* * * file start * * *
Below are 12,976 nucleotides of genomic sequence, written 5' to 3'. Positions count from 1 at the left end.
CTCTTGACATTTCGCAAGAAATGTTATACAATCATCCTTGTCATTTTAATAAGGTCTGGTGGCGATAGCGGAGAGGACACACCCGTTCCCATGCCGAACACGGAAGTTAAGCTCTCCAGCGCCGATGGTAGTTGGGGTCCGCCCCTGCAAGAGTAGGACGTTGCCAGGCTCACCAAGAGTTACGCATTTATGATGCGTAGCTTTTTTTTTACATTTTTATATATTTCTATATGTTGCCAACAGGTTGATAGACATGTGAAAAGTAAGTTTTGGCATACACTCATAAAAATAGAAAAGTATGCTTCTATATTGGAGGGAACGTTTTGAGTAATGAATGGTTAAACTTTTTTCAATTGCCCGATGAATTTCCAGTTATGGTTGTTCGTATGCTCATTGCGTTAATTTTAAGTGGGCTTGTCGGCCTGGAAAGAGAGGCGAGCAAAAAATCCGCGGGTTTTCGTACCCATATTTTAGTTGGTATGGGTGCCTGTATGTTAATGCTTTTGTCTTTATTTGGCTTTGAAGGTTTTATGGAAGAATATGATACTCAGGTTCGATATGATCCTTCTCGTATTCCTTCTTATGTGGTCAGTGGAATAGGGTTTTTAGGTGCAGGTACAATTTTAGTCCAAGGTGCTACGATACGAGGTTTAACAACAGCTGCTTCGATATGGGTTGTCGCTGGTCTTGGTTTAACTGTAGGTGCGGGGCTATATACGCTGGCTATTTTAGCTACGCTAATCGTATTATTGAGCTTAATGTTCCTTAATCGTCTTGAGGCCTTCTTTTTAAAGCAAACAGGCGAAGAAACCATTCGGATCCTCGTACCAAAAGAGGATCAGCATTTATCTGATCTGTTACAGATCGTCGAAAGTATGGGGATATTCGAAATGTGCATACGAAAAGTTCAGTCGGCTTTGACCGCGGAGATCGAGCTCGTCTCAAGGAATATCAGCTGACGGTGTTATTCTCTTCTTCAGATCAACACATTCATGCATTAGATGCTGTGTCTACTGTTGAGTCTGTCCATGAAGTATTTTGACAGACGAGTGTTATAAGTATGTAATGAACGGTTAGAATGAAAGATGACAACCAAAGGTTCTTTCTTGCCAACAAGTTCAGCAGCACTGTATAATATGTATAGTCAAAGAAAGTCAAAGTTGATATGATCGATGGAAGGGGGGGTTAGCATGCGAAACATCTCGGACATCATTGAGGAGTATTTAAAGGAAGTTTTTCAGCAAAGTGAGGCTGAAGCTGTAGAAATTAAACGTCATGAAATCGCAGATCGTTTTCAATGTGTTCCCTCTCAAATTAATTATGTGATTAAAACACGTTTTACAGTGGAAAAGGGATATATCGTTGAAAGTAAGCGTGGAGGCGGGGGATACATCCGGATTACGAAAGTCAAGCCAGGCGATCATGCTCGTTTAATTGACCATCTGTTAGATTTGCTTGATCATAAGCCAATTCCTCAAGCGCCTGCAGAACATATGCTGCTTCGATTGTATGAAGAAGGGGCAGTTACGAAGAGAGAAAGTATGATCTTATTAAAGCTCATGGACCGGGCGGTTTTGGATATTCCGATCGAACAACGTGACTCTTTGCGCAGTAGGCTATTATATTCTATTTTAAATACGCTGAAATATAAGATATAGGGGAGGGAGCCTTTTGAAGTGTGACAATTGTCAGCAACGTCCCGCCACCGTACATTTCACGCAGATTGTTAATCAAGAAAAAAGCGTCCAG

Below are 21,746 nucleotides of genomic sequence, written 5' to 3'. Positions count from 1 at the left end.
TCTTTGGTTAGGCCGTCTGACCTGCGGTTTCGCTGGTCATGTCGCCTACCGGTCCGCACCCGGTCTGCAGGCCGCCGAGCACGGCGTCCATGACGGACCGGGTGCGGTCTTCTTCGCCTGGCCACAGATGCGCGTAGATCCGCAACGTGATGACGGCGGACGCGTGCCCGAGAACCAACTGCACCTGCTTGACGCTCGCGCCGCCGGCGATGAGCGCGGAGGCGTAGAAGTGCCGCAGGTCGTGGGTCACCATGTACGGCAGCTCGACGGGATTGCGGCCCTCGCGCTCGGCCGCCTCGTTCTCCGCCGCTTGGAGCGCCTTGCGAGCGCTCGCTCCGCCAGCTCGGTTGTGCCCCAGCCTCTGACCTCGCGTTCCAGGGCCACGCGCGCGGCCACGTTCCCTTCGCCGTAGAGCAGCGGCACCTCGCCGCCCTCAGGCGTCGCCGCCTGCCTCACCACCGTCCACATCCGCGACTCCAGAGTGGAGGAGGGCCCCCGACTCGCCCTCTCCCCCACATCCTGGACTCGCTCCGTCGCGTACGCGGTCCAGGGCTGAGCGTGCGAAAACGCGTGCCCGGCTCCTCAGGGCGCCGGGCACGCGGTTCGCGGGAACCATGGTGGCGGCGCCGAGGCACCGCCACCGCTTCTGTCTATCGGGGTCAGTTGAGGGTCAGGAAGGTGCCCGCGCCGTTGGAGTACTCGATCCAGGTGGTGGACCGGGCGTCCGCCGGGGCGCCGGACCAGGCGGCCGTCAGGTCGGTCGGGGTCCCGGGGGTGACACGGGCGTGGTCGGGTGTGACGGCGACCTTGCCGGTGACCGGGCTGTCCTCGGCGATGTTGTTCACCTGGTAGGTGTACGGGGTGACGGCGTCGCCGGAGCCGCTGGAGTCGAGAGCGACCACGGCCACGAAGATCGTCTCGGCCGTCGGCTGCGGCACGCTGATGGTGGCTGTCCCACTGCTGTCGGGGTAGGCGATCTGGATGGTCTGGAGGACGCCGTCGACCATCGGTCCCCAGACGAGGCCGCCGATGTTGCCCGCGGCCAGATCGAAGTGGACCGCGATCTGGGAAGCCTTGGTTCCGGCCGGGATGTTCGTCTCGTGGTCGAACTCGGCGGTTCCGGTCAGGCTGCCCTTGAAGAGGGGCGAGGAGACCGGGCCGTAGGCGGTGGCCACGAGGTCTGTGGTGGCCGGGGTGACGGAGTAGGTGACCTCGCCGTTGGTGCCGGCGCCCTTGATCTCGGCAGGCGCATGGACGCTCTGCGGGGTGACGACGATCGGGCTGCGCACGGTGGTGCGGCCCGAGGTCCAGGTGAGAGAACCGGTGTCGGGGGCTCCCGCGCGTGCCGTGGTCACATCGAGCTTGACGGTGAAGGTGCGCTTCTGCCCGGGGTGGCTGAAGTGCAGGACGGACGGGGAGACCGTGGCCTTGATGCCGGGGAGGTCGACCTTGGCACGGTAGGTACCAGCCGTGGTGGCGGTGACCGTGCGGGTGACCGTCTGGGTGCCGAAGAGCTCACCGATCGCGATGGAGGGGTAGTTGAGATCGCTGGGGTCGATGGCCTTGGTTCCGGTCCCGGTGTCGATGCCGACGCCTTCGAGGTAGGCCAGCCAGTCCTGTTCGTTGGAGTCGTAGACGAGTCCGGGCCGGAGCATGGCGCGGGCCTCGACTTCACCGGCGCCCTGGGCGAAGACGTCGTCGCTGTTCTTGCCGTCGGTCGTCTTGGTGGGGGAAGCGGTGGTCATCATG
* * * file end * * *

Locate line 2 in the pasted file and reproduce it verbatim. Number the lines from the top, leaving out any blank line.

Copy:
CTCTTGACATTTCGCAAGAAATGTTATACAATCATCCTTGTCATTTTAATAAGGTCTGGTGGCGATAGCGGAGAGGACACACCCGTTCCCATGCCGAACACGGAAGTTAAGCTCTCCAGCGCCGATGGTAGTTGGGGTCCGCCCCTGCAAGAGTAGGACGTTGCCAGGCTCACCAAGAGTTACGCATTTATGATGCGTAGCTTTTTTTTTACATTTTTATATATTTCTATATGTTGCCAACAGGTTGATAGACATGTGAAAAGTAAGTTTTGGCATACACTCATAAAAATAGAAAAGTATGCTTCTATATTGGAGGGAACGTTTTGAGTAATGAATGGTTAAACTTTTTTCAATTGCCCGATGAATTTCCAGTTATGGTTGTTCGTATGCTCATTGCGTTAATTTTAAGTGGGCTTGTCGGCCTGGAAAGAGAGGCGAGCAAAAAATCCGCGGGTTTTCGTACCCATATTTTAGTTGGTATGGGTGCCTGTATGTTAATGCTTTTGTCTTTATTTGGCTTTGAAGGTTTTATGGAAGAATATGATACTCAGGTTCGATATGATCCTTCTCGTATTCCTTCTTATGTGGTCAGTGGAATAGGGTTTTTAGGTGCAGGTACAATTTTAGTCCAAGGTGCTACGATACGAGGTTTAACAACAGCTGCTTCGATATGGGTTGTCGCTGGTCTTGGTTTAACTGTAGGTGCGGGGCTATATACGCTGGCTATTTTAGCTACGCTAATCGTATTATTGAGCTTAATGTTCCTTAATCGTCTTGAGGCCTTCTTTTTAAAGCAAACAGGCGAAGAAACCATTCGGATCCTCGTACCAAAAGAGGATCAGCATTTATCTGATCTGTTACAGATCGTCGAAAGTATGGGGATATTCGAAATGTGCATACGAAAAGTTCAGTCGGCTTTGACCGCGGAGATCGAGCTCGTCTCAAGGAATATCAGCTGACGGTGTTATTCTCTTCTTCAGATCAACACATTCATGCATTAGATGCTGTGTCTACTGTTGAGTCTGTCCATGAAGTATTTTGACAGACGAGTGTTATAAGTATGTAATGAACGGTTAGAATGAAAGATGACAACCAAAGGTTCTTTCTTGCCAACAAGTTCAGCAGCACTGTATAATATGTATAGTCAAAGAAAGTCAAAGTTGATATGATCGATGGAAGGGGGGGTTAGCATGCGAAACATCTCGGACATCATTGAGGAGTATTTAAAGGAAGTTTTTCAGCAAAGTGAGGCTGAAGCTGTAGAAATTAAACGTCATGAAATCGCAGATCGTTTTCAATGTGTTCCCTCTCAAATTAATTATGTGATTAAAACACGTTTTACAGTGGAAAAGGGATATATCGTTGAAAGTAAGCGTGGAGGCGGGGGATACATCCGGATTACGAAAGTCAAGCCAGGCGATCATGCTCGTTTAATTGACCATCTGTTAGATTTGCTTGATCATAAGCCAATTCCTCAAGCGCCTGCAGAACATATGCTGCTTCGATTGTATGAAGAAGGGGCAGTTACGAAGAGAGAAAGTATGATCTTATTAAAGCTCATGGACCGGGCGGTTTTGGATATTCCGATCGAACAACGTGACTCTTTGCGCAGTAGGCTATTATATTCTATTTTAAATACGCTGAAATATAAGATATAGGGGAGGGAGCCTTTTGAAGTGTGACAATTGTCAGCAACGTCCCGCCACCGTACATTTCACGCAGATTGTTAATCAAGAAAAAAGCGTCCAG